Under pressure from Amazon and other online sellers, retailers of all stripes — including grocers — are partnering with other sellers and services, in some cases bringing them inside their stores. Best Buy, which features Apple and Google outposts inside its stores, saw same-store sales rise an impressive 9% during the most recent financial quarter. Kohl’s, meanwhile, began featuring Amazon outletsinside 10 of its stores last fall, and plans to expand that partnership to more locations, Kohl’s CEO Kevin Mansell said during the company’s earnings call last week.

On the grocery side, Murray’s Cheese outlets performed so well inside Kroger stores that the grocer bought the storied company last year. Hy-Vee and Meijer stores have partnered with Wahlburgers to build restaurants near their stores. And Whole Foods stores have become showrooms for a growing array of Amazon products since the industry-rattling merger closed this summer.

Reports have also linked Kroger to a tie-up with Ace Hardware stores.

“You’re reinforcing that expertise, but also convincing the shopper that this is a reliable suite of products that complement the other offerings you have in your store,” Carl Jorgensen, director of wellness thought leadership with private label and retail consultant Daymon Worldwide, told Food Dive.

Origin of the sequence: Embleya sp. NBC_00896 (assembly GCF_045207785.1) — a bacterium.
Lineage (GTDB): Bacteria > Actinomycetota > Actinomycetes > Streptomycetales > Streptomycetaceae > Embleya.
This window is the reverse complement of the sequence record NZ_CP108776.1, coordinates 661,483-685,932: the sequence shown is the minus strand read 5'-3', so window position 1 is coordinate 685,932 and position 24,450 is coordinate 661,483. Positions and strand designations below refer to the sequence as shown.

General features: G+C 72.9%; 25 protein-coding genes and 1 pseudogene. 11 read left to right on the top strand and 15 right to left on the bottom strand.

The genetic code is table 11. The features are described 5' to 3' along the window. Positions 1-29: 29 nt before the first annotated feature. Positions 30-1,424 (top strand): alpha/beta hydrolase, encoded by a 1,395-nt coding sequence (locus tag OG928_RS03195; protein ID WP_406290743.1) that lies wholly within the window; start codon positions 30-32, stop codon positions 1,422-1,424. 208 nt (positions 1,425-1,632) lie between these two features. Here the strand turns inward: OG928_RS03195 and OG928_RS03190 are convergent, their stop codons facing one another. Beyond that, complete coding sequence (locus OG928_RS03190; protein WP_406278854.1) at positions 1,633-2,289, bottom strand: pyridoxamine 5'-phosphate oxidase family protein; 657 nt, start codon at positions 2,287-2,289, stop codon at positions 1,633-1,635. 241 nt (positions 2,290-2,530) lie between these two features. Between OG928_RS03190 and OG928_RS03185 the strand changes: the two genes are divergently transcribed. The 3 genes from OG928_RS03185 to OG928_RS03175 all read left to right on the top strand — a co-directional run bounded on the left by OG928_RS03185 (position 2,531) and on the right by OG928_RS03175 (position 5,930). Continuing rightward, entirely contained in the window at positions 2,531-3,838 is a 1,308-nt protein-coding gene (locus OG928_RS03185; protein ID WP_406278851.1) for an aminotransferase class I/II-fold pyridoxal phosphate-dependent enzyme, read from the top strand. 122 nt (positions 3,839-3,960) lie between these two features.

Department stores and other retailers have a long history of stocking food in their stores. But these days, they’re finding it pays to link up with a seller that consumers see as an expert in a given category. As grocers offer more private label products, their assortments and brand identities become more distinct, and add value to potential partnerships, analysts noted.

With their week-in-week-out shoppers, grocers offer nonfood retailers a chance to boost regular store traffic. That’s something real estate developers, for one, have come to appreciate. According to JLL, investments in grocery-anchored shopping centers grew 5.3% last year.